• Older age, especially in individuals over the age of 60
  • Co-occurring medical conditions
  • The previous occurrence of delirium tremens during detox
  • Dehydration
  • History of seizure during previous alcohol withdrawal episodes
  • Brain trauma
  • Potassium deficiencies

Alcohol detox can become dangerous at any time, but the most severe symptoms often present between 24-72 hours after the last alcoholic beverage. It is during this time when you’re at the greatest risk of delirium tremens (DTs).

What Is Delirium Tremens?

Alcohol detox can turn deadly in cases of severe alcoholism without medical assistance. Death due to delirium tremens (DTs) occurs in less than 5% of people detoxing from alcohol, but the process can be dangerous and extremely uncomfortable even without DTs.

Signs of DTs may begin one to four days after the last drink, and most commonly occur in individuals who drink heavily for several years. Early signs of delirium tremens include:

  • Hand tremors
  • Irregular heart rate
  • Dehydration
  • Fever

Delirium tremens can include extreme hyperactivity, hallucinations, and death. Although delirium tremens is a rare occurrence in alcohol detox, professionals still recommend medical attention. Alcohol detox may require benzodiazepines to counter the potential for seizures. The preferred benzodiazepine for alcohol detox is either diazepam (Valium®) or lorazepam (Ativan®), and phenobarbital, in situations where other benzodiazepines provide insufficient sedation.

What Happens After Detox?

Drug detox is the first step in recovery, but not the last. Alcohol and drug detox programs safely remove substances from your system but do not address the underlying reasons behind addiction or teach you healthy coping skills. Some form of substance abuse treatment and sober support should always follow alcohol or drug detox. Drug rehab provides the tools, education, and skills to help prevent relapse.

Arizona Detox Program

Our medical detox program in Phoenix, Arizona is staffed with caring health care professionals. You’ll receive 24-hour care in a home-like detox center. With round-the-clock monitoring and the ability to address severe withdrawal symptoms, you can rest easy knowing we have the tools and experience to provide hospital-level care in emergency medical situations. During medical detox, our physician will prescribe drugs to ease withdrawal symptoms that are appropriate for your physical condition and substance use history. Following medical detox, our clinicians will recommend residential or outpatient rehab at our addiction treatment center based on your needs.
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California Detox Program

Our Los Angeles treatment center admits six clients at a time, allowing us to provide a discreet environment and exceptional level of individualized attention during medical detox and addiction treatment. Before residential rehab, you’ll go through medically supervised detox to safely eliminate drugs and alcohol from your body. Our on-call doctor and 24/7 nursing staff will use medications to ease withdrawal symptoms and monitor your vital signs and comfort level.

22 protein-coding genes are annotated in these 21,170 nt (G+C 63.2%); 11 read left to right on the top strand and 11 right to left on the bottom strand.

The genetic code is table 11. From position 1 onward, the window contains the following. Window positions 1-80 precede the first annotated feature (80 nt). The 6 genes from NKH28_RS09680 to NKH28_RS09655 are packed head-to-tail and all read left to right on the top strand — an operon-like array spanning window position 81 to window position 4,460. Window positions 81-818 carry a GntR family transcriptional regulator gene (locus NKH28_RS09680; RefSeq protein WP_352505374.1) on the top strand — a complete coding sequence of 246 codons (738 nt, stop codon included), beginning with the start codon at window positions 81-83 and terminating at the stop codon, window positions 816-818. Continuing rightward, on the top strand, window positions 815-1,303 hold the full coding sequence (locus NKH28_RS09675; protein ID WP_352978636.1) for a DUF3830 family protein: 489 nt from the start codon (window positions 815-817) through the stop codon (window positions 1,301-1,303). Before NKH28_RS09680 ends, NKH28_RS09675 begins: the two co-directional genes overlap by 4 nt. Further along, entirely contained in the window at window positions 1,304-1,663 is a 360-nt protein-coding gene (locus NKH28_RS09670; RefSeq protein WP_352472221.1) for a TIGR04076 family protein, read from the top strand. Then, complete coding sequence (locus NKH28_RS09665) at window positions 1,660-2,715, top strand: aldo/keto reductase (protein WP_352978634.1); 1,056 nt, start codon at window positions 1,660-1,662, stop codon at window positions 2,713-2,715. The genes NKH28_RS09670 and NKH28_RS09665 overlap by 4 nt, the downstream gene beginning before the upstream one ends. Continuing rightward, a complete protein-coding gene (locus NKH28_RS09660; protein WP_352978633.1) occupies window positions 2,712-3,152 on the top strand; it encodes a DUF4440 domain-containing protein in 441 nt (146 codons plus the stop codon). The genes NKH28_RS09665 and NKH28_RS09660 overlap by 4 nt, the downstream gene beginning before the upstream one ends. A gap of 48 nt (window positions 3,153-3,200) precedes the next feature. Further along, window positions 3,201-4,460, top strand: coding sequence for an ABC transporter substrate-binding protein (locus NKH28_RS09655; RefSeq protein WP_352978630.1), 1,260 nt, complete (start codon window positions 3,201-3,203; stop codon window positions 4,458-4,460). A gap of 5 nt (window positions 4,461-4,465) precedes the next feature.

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Nevada Detox Program

Medical detoxr at our Las Vegas location ensures you’re safe and as comfortable as possible while your body rids itself of substances. Our rehab program includes medically supervised detox with an on-call doctor and 24-hour care by nurses. We’ll provide the appropriate and safe doses of medications to ease withdrawal symptoms and attend to any discomfort. Our inpatient detox program may also include medication-assisted treatment (MAT) for opioid addiction as well as medications for co-occurring disorders.

Vogue Recovery Center offers several levels of care. Our clinicians can work with you to determine what type of treatment is most appropriate for your needs after detox:

At Vogue Recovery Centers, we’ll personalize your treatment plan so your time with us is relevant to your needs, experiences, and preferences. We use a wide range of therapies and approaches that help mend the emotional, physical, and spiritual wounds of addiction. Depending on the location, these may include:

Benefits of Substance Abuse Treatment Programs

Does Insurance Cover Detox?

Most insurances cover all or a portion of alcohol detox and drug detox. There are laws in place that require insurances cover rehab services in similar ways as they do treatment for physical ailments. Detox related to a substance use disorder is considered a “medical necessity,” which means insurance benefits should apply to it. Insurances vary in the way they cover members who require medically assisted detox, so the best way to determine out-of-pocket costs is to call us. Our admissions team will work directly with your insurance to provide you an estimate.

Jessica Elbe

Medically Reviewed by Jessica Elbe, LCSW